But actually, being able to change intonation in speech – as in upspeak – may be a sign of superior empathy?
A new study in the journal PLoS ONE finds that people use the same brain regions to produce and understand intonation in speech.
Many studies suggest that people learn by imitating through so-called mirror neurons. This study shows for the first time that prosody – the music of speech – also works on a mirror-like system.
And it turns out that the higher a person scores on standard tests of empathy, the more activity they have in their prosody-producing areas of the brain.
So increased empathic ability is linked to the ability to perceive prosody as well as activity in these motor regions, said authors Lisa Aziz-Zadeh and Tong Sheng of USC, and Anahita Gheytanchi of the Pacific Graduate School of Psychology.
“Prosody is one of the main ways that we communicate with each other,” Aziz-Zadeh said.
In some cases, humans can’t do without it, as in the case of a stroke victim who garbles words but can express emotion.
Or when talking to a pet: “If you have a pet, they basically are understanding your prosody,” Aziz-Zadeh said.
She and her colleagues imaged the brains of 20 volunteers as they heard and produced prosody through happy, sad and other intonations of the nonsensical phrase “da da da da da.”
The same part of the brain lit up when the volunteers heard the phrase as when they repeated it. It is called Broca’s Area and sits about two inches above and forward of each ear.
The volunteers with the most activity in Broca’s Area tended to score high on empathy measures. They also used prosody more frequently in daily speech.
It is not clear whether empathy brings about prosodic activity or whether frequent use of prosody can somehow help to develop empathy – or whether there is no cause and effect relationship either way.
The study is available at http://dx.plos.org/10.1371/journal.pone.0008759
Aziz-Zadeh is assistant professor of occupational sciences with a joint appointment in the Brain and Creativity Institute of the USC College of Letters, Arts and Sciences. Sheng is a USC doctoral student in the Brain and Creativity Institute. Gheytanchi is a postdoctoral researcher at the Pacific Graduate School of Psychology.
On track to heal leukaemia
18.01.2017 | Universitätsspital Bern
Penn vet research identifies new target for taming Ebola
12.01.2017 | University of Pennsylvania
Yersiniae cause severe intestinal infections. Studies using Yersinia pseudotuberculosis as a model organism aim to elucidate the infection mechanisms of these...
Researchers from the University of Hamburg in Germany, in collaboration with colleagues from the University of Aarhus in Denmark, have synthesized a new superconducting material by growing a few layers of an antiferromagnetic transition-metal chalcogenide on a bismuth-based topological insulator, both being non-superconducting materials.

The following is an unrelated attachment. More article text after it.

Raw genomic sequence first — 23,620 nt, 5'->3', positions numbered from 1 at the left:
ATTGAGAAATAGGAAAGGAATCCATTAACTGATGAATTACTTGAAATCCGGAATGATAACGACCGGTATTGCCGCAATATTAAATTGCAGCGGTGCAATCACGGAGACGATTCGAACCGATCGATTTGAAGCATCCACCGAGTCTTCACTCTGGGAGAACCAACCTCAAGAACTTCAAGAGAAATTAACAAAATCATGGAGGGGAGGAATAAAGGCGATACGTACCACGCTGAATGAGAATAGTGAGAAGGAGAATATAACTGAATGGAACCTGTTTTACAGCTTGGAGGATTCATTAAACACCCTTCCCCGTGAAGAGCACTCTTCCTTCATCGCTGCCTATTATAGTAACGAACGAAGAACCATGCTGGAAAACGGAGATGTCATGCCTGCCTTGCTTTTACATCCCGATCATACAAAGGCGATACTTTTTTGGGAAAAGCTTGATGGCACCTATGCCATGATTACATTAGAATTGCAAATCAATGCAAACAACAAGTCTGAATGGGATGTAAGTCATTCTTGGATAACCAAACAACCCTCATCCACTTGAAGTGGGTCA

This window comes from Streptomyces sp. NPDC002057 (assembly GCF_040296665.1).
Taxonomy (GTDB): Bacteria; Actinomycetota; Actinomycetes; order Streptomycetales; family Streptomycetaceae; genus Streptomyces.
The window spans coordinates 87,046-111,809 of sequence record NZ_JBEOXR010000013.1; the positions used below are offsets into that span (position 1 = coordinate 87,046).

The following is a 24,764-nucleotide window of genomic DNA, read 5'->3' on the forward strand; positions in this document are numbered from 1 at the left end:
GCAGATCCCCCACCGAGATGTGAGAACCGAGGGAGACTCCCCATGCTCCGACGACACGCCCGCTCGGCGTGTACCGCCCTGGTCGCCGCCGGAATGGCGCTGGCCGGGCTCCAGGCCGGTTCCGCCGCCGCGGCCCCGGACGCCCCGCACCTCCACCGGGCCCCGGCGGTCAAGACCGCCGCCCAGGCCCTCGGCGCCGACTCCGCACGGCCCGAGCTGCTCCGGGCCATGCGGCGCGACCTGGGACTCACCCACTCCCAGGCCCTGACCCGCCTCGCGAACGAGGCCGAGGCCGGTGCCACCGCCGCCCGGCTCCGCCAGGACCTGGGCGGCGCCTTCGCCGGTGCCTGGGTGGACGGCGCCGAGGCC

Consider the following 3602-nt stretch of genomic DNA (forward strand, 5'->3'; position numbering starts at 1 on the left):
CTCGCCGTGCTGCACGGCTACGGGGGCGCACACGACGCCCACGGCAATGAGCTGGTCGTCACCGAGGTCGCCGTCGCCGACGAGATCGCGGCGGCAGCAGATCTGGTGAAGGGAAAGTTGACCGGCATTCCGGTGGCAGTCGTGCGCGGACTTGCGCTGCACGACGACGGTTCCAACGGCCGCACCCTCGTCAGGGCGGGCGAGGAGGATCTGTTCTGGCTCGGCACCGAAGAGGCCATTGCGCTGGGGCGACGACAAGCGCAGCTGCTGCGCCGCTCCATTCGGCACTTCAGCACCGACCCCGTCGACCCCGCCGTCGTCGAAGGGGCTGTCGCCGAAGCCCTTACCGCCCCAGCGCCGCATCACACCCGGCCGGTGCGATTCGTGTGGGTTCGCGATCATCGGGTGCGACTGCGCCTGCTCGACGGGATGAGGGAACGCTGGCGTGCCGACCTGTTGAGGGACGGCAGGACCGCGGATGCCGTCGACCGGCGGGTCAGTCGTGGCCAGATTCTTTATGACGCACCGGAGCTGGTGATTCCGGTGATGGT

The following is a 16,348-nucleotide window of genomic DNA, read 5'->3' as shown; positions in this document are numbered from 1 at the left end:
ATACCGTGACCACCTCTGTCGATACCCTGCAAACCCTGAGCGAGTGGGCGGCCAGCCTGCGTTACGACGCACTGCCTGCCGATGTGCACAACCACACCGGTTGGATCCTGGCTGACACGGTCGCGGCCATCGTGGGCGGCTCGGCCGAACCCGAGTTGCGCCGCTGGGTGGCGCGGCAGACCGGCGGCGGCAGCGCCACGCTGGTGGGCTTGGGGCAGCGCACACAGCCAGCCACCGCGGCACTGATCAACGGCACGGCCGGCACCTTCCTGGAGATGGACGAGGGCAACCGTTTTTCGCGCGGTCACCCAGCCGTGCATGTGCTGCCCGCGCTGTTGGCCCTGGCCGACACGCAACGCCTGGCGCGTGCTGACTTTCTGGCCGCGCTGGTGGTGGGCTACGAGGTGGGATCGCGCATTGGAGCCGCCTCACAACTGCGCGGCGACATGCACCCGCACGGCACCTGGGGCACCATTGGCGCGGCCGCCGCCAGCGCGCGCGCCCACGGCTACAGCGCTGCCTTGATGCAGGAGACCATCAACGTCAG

While superconductivity and magnetism are generally believed to be mutually exclusive, surprisingly, in this new material, superconducting correlations...
Laser-driving of semimetals allows creating novel quasiparticle states within condensed matter systems and switching between different states on ultrafast time scales
Studying properties of fundamental particles in condensed matter systems is a promising approach to quantum field theory. Quasiparticles offer the opportunity...
Among the general public, solar thermal energy is currently associated with dark blue, rectangular collectors on building roofs. Technologies are needed for aesthetically high quality architecture which offer the architect more room for manoeuvre when it comes to low- and plus-energy buildings. With the “ArKol” project, researchers at Fraunhofer ISE together with partners are currently developing two façade collectors for solar thermal energy generation, which permit a high degree of design flexibility: a strip collector for opaque façade sections and a solar thermal blind for transparent sections. The current state of the two developments will be presented at the BAU 2017 trade fair.
As part of the “ArKol – development of architecturally highly integrated façade collectors with heat pipes” project, Fraunhofer ISE together with its partners...
At TU Wien, an alternative for resource intensive formwork for the construction of concrete domes was developed. It is now used in a test dome for the Austrian Federal Railways Infrastructure (ÖBB Infrastruktur).
Concrete shells are efficient structures, but not very resource efficient. The formwork for the construction of concrete domes alone requires a high amount of...
10.01.2017 | Event News
09.01.2017 | Event News
05.01.2017 | Event News
18.01.2017 | Power and Electrical Engineering
18.01.2017 | Materials Sciences
18.01.2017 | Life Sciences